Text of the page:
5 Clive McNutt, because he’s brilliant, even when he closes his eyes.

6 The one that Joel left off the album, because it sounded too much like “When I Close My Eyes”.

Get the picture?

But “Hard Times” is the clincher.

To take an ancient Stephen Foster song and bring it to life like this is no small achievement.
I’ve always loved “Hard Times”.
It’s one of those great songs, like “Tonight You Belong To Me”, that were made into shitty records.
“Hard Times” is no longer a shitty record.
It’s a great record.
It’s right where it should be.
Soulful and thoughtful, from those marching drums to that sumptuous final chord.
A splendid performance.

What a great album.
And Plaskett’s a really good drummer…. I wonder how much he charges?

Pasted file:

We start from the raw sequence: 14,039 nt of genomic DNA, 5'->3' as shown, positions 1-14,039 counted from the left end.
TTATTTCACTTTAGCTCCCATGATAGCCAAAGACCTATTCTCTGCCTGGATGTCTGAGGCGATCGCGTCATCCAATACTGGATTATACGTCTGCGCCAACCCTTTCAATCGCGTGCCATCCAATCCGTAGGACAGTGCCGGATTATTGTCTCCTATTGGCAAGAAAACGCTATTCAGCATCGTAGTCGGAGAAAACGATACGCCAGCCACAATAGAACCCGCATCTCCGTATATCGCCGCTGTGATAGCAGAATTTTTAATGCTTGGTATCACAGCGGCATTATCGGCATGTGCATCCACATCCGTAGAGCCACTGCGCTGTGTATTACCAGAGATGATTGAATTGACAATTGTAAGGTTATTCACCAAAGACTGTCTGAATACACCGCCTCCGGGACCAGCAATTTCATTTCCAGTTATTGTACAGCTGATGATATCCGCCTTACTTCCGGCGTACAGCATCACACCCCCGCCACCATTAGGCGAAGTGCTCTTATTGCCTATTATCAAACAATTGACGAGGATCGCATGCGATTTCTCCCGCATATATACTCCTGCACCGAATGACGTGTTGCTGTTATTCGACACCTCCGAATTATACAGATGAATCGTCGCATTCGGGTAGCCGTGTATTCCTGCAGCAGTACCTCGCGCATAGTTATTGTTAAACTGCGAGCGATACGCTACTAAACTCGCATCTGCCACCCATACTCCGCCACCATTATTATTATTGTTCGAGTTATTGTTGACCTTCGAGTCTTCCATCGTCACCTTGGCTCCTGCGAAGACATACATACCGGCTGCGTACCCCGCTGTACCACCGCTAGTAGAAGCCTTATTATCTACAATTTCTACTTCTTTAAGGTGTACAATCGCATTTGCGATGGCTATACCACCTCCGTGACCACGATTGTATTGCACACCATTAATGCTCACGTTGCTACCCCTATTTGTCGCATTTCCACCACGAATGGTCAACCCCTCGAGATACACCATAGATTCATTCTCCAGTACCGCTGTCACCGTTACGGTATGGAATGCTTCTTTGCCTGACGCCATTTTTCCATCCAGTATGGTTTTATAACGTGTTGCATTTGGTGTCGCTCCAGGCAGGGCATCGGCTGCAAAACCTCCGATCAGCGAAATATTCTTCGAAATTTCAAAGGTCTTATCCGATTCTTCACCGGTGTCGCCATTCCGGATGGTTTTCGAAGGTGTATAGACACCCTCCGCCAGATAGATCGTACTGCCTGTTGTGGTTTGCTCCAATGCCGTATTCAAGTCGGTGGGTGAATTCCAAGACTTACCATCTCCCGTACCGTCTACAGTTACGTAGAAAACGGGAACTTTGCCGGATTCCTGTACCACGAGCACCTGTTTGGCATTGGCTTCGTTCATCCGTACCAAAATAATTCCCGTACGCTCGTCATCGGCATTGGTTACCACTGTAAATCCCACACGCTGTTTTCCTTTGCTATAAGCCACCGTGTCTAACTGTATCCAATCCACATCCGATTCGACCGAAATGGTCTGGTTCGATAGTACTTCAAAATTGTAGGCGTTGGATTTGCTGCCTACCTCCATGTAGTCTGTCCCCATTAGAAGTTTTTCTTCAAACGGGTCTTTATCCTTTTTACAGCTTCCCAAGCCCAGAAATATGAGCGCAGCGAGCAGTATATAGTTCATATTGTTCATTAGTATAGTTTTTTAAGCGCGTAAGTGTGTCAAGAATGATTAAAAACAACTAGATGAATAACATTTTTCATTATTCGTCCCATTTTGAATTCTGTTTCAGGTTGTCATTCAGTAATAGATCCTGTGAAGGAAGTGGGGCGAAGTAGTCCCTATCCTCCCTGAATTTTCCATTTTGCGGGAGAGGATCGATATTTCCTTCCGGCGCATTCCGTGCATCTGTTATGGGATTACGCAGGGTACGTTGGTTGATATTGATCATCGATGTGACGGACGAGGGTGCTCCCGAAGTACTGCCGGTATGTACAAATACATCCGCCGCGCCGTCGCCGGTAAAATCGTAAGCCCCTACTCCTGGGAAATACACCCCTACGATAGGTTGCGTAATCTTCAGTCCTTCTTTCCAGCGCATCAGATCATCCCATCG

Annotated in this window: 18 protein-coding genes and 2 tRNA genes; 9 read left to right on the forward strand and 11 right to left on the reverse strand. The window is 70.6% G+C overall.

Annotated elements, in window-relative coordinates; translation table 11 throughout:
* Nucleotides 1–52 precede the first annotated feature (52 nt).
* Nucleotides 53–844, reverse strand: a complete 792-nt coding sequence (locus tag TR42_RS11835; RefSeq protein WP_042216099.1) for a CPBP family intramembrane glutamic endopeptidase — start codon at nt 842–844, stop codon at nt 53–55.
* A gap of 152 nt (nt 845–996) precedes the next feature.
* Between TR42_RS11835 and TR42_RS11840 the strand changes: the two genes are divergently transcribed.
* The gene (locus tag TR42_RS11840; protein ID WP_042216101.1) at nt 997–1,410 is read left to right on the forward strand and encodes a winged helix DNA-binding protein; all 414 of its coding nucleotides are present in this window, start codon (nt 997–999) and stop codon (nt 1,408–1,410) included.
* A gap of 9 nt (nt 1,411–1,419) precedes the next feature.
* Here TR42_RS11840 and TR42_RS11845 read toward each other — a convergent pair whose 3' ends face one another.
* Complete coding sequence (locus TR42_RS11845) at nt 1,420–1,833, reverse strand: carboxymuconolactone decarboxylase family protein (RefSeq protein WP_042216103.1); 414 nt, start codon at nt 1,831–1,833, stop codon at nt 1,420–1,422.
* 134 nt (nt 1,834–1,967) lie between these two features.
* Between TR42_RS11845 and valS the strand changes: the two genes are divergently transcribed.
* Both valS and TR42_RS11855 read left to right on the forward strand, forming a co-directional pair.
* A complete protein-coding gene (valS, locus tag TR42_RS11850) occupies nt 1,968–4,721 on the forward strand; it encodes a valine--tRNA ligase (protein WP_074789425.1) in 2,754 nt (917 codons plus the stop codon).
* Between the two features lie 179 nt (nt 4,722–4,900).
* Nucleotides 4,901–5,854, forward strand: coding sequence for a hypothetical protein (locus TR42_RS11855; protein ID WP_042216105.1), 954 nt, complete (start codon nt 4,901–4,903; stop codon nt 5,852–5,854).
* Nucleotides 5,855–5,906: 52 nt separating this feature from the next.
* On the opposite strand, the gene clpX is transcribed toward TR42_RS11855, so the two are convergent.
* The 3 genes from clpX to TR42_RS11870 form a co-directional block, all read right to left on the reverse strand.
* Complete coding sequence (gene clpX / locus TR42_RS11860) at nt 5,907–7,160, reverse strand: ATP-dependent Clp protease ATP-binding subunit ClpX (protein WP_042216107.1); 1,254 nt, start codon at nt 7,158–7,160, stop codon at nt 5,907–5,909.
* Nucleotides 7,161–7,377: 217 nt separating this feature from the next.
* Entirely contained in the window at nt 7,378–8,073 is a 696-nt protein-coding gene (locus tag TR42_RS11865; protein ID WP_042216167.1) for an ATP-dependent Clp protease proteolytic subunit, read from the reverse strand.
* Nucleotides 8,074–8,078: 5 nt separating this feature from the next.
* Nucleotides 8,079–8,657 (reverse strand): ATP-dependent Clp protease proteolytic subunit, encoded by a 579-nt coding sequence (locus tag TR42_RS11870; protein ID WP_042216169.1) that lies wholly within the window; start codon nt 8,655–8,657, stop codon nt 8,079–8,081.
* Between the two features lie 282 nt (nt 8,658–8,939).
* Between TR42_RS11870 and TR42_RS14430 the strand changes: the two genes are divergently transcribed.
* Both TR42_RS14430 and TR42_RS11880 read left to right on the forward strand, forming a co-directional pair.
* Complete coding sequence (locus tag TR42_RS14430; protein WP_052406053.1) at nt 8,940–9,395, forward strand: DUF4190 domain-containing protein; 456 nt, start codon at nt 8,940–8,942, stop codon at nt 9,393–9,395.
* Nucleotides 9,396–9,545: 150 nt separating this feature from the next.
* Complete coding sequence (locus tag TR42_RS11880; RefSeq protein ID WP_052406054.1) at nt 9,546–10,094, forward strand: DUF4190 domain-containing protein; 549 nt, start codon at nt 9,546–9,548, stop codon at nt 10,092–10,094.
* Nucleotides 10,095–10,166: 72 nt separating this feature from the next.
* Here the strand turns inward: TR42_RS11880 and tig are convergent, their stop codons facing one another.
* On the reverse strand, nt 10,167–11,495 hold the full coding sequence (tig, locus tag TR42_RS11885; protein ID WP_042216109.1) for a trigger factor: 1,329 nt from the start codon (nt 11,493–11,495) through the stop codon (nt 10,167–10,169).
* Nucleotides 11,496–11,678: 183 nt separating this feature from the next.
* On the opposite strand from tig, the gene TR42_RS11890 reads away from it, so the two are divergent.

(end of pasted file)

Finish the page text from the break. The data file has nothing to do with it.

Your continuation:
I’m sleepy now.

Must close my eyes.

No Joke

This started as a joke.  I suggested to Christina Martin & Dale Murray that I review her new album. After we had a laugh, she said “Why not?  There are no rules”.  Then I thought “If I’m writing for Come Undone Records, why can’t I come undone?”  So I have.  It’s my blog, folks, so deal with it.

Christina Martin is a brilliant artist.

We’re friends.  So what?  If she wrote a piece of shit, I’d be second in line to tell her so, right behind Dale.

She inhabits songs.  (I inhibit them.)

Her singing is soulful, strong and warm.

She’s made me cry a few times.  Trust me, that ain’t easy.

As for her writing…. Not a wasted word.

Everything fits perfectly.

Inspiration.  Then editing.  Then more of both.  Until she knows it’s right.

I often find myself lost in her music.

Then I’ll suddenly realize “Holy fuck, I know these people!”

Lucky me.


“It’ll Be Alright” is her best album.  No contest.

Thirty-nine minutes, start to finish, concise and clear.

Ten songs, and every one counts.

Murray’s production is bigger, in the very best way.  Not overboard bigger, just bigger.

I could say a lot more about him, but this isn’t his album.

When a song gets stuck in my head, I know it’s a good one, and every one of these sticks.